Identity Theft and Student Loans


By Bruce McClary

There are few people who have been untouched by the effects of identity theft. According to the latest data, nearly 100 million Americans are at risk of identity theft each year because their personal identifying information is compromised. It is also likely that many of those people are among the 40 million Americans paying back at least one student loan. Each year the numbers grow, placing even more people in the cross hairs of criminals.


It can be easy to overlook how identity theft impacts student borrowers since it is most commonly associated with credit and debit cards. The objective is to be alert to the signs of identity theft and be ready to take action when it happens.

Be Aware of Possible Ways an Identity Thief Can Take Action

One of the most damaging examples is when someone obtains a private student loan in your name. Despite the popular misconception that the proceeds of these loans are required to be used exclusively for school expenses like campus housing or tuition, the truth is that borrowers can spend the money on anything. This makes student loans an attractive target.

Victims may find out that someone has obtained a student loan in their name at a time when it’s too late. It’s best to be aware of the problem before a debt collector calls or when your loan application is rejected as you apply for federal student loans. This is where checking your credit regularly can come in handy. It’s easy to do and  free when visiting If left unnoticed, delinquent federal student loans can prevent you from receiving future tax refunds from the IRS and can also prevent you from obtaining federally insured mortgages.

Take Action as Soon as Fraudulent Activity is Detected

Once fraudulent activity has been identified, report it right away. The first step should be to notify the U.S. Department of Education Office of Inspector General Fraud Hotline if the situation involves a federal loan. It is also important to notify law enforcement as well as the three credit reporting agencies, Equifax, Experian and TransUnion. The Social Security Administration and the Federal Trade Commission should also be contacted.

What Information Should be Protected?

Prevention is the key to protecting your financial future, so be sure to keep a watchful eye on your credit report and do not share your FAFSA personal identification number (PIN) with anyone else. The same applies to your social security number (SSN) and other identifying information.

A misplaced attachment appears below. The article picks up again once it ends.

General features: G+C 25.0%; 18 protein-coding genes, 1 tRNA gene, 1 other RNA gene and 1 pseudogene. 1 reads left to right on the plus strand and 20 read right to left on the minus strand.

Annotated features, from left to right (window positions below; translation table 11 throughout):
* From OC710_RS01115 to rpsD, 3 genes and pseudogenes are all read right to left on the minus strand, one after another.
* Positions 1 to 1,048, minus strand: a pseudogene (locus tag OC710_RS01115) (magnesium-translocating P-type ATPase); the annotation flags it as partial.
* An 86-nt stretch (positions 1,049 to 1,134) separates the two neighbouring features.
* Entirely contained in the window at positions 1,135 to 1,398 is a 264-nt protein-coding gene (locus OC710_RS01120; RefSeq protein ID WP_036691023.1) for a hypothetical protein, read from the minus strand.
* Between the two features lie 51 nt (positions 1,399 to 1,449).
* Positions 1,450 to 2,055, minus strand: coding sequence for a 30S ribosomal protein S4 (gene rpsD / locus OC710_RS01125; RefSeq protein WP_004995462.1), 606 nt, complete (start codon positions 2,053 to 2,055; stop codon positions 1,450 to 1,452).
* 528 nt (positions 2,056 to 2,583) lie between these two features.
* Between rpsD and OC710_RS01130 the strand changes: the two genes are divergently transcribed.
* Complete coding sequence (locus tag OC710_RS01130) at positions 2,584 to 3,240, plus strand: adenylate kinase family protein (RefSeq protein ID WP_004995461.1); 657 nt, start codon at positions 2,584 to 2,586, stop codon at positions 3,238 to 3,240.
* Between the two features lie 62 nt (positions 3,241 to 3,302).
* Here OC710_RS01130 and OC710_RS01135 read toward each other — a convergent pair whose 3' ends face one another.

Be sure to use different passwords for online accounts and follow password suggestions like including both upper and lower case characters, numbers and a special character when creating your passwords. We also recommend securing all of these important documents as well as a password list in a locked safe in your home.

Who is the NFCC?

Founded in 1951, the National Foundation for Credit Counseling® (NFCC®) is the nation's first and largest nonprofit dedicated to improving people's financial well-being.

NFCC members help millions of consumers like you through community-based offices located in all 50 states and Puerto Rico. Each NFCC member agency has earned our seal by adhering to high standards and ethical practices designed to help you achieve financial stability.

Member agencies are able to offer their services for nominal fees based on their current funding status. Funding for operations and services comes from an ever-changing combination of federal, state and local government grants, as well as donations from financial industry participants and private donors.

For more on the NFCC, visit

Thank you to our funders.

The Sharpen Your Financial Focus program is an initiative of the National Foundation for Credit Counseling (NFCC) in partnership with a broad cross-section of supporters. Together, we are committed to increasing the financial well-being of Americans. This initiative is partially funded by Bank of America, Chase, Synchrony Financial, Wells Fargo and other major financial institutions. We thank all funders and partners who make this program possible. For more information, visit

National Foundation for Credit Counseling
2000 M Street, NW
Suite 505
Washington, DC 20036

For NFCC Media Inquiries:
Bruce McClary
Vice President of Communications